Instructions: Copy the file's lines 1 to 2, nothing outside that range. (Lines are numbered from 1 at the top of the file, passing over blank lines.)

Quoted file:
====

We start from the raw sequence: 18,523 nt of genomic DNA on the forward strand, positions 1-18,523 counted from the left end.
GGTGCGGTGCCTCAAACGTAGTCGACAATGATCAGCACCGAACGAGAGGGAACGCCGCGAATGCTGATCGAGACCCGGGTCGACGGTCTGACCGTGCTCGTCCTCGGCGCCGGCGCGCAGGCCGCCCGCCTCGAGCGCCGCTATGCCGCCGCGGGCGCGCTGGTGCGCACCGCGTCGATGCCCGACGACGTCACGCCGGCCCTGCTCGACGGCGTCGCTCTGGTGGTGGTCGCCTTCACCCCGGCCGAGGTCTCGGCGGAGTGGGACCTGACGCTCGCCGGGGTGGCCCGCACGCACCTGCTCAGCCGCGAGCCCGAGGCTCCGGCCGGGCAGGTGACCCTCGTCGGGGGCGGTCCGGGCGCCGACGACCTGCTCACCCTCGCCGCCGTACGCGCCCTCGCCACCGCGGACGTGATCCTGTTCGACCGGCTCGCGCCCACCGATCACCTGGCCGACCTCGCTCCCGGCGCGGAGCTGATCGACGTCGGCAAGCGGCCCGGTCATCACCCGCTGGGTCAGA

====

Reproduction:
We start from the raw sequence: 18,523 nt of genomic DNA on the forward strand, positions 1-18,523 counted from the left end.
GGTGCGGTGCCTCAAACGTAGTCGACAATGATCAGCACCGAACGAGAGGGAACGCCGCGAATGCTGATCGAGACCCGGGTCGACGGTCTGACCGTGCTCGTCCTCGGCGCCGGCGCGCAGGCCGCCCGCCTCGAGCGCCGCTATGCCGCCGCGGGCGCGCTGGTGCGCACCGCGTCGATGCCCGACGACGTCACGCCGGCCCTGCTCGACGGCGTCGCTCTGGTGGTGGTCGCCTTCACCCCGGCCGAGGTCTCGGCGGAGTGGGACCTGACGCTCGCCGGGGTGGCCCGCACGCACCTGCTCAGCCGCGAGCCCGAGGCTCCGGCCGGGCAGGTGACCCTCGTCGGGGGCGGTCCGGGCGCCGACGACCTGCTCACCCTCGCCGCCGTACGCGCCCTCGCCACCGCGGACGTGATCCTGTTCGACCGGCTCGCGCCCACCGATCACCTGGCCGACCTCGCTCCCGGCGCGGAGCTGATCGACGTCGGCAAGCGGCCCGGTCATCACCCGCTGGGTCAGA